That leave be granted to introduce a Bill entitled an Act to provide for the more effective recovery of rates and to consolidate existing measures relating to the making and recovering of rates and miscellaneous provisions relating to valuation.
All of us in the House know very well the difficulties in which the business sector now finds itself. Having cut back on various costs and expenses, the single cost it cannot cut back is that of the payment of rates to the local authorities. On the other side, the local authorities have a very inflexible system without any clear definition.
The history of the legislation goes back to 1838, with the Poor Relief (Ireland) Act, and 15 other statutes also deal with the issue. The Bill attempts to give an opportunity to newly established small businesses to pay a reduced level of rate to the local authorities to give them an opportunity to start up and allow the cost of rates to be at least somewhat flexible. It would clear the way for the subsequent occupier clause. Under the Bill the occupier in possession would be dealt with rather than the landlord in terms of the rates due to a local authority. It would also allow a local authority to pursue the matter further through the courts to collect any rate which might be outstanding. The Bill deals with the issues which have emerged for local authorities and the person or company paying the rates, who are on either side of the argument. Given the fact the current method of collection is based on legislation dating back to 1838, the anomalies which exist, the pressures for businesses and with regard to costs, the matter needs to be reformed. The Bill also provides for a coherent mechanism for reviewing all aspects of the rating process and for the collection of rates. It is in line with the requirements of the Constitution and the European Convention on Human Rights.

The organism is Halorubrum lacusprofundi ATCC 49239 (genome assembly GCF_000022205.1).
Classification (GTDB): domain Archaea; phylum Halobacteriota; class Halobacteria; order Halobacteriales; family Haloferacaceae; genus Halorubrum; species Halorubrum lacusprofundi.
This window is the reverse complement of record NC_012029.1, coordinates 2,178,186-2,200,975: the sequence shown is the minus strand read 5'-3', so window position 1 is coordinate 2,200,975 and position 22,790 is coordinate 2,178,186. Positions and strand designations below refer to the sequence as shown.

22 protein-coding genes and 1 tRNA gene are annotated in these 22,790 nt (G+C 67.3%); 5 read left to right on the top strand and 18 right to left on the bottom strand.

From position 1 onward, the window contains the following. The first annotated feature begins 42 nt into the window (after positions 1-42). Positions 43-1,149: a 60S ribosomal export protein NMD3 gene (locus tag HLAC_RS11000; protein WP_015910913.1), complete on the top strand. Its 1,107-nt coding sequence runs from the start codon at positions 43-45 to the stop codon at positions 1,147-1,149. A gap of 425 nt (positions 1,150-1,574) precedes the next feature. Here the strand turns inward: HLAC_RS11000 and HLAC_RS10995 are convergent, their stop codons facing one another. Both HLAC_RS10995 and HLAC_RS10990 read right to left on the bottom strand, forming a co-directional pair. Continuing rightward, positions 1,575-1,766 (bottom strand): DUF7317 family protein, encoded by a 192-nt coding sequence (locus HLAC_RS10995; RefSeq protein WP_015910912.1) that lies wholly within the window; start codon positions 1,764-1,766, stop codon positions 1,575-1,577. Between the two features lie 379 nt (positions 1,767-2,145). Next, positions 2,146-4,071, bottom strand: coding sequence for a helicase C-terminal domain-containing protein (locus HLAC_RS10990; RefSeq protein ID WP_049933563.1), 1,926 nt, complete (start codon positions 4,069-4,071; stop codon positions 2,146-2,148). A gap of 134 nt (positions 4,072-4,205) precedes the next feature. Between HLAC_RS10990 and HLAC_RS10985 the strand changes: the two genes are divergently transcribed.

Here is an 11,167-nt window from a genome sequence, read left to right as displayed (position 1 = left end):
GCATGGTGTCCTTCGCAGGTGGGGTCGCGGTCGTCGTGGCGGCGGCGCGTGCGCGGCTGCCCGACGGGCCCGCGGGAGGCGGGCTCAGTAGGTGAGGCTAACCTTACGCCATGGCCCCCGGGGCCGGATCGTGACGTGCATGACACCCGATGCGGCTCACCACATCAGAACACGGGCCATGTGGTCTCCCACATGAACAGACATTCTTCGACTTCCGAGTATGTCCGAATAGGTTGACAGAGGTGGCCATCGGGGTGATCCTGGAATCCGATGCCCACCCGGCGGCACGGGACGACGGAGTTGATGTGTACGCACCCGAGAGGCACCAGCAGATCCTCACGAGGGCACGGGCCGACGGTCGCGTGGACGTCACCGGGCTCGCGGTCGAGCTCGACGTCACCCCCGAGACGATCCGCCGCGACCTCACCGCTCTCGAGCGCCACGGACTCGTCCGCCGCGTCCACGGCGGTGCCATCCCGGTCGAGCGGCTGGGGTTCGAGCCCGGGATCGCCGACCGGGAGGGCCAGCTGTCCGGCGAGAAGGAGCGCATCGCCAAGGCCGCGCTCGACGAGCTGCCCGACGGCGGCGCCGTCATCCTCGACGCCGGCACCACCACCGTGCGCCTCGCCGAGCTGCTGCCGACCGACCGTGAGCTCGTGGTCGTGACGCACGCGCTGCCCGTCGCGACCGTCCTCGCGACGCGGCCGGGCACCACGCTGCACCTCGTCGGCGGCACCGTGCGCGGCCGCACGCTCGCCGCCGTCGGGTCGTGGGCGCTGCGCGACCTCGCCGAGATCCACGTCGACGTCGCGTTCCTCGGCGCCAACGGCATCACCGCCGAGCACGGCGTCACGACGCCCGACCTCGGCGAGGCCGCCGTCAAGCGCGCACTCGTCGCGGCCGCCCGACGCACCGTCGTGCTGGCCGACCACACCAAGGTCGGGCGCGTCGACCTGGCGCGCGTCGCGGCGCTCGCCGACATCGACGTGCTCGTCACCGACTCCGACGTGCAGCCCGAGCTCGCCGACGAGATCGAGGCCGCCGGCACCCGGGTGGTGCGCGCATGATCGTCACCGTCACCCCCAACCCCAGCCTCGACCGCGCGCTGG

The Bill contains a number of sections. I ask the Government to examine the contents of the Bill and, if it is not happy with it, to bring forward a different Bill or create debate on the matter in order that the issues facing the SME sector and all those paying rates can be dealt with in such a way as to give them a break and give local authorities the flexibility to reduce rates and allow a uniform system throughout the country whereby rates can be reduced in cases where not all of a premises is being used relative to the size of a commercial property being used.
The Bill also deals with the issue of licensing authorities and properties which are not rateable. Should such a property get a licence it becomes a rateable property. Anomalies such as this exist in the current system and nobody is able to get over them. Dealing with this issue is not rocket science. It is not something which needs to be delayed in any way with regard to the income from commercial rates for the Exchequer or local authorities. A balance can be struck between collecting enough money to provide services while not collecting them to the extent those paying rates are penalised. It is the biggest issue in business and I ask that it be addressed. If the Government is not bringing forward its own Bill I suggest it uses this Bill, with amendments, and allow it to go through the House.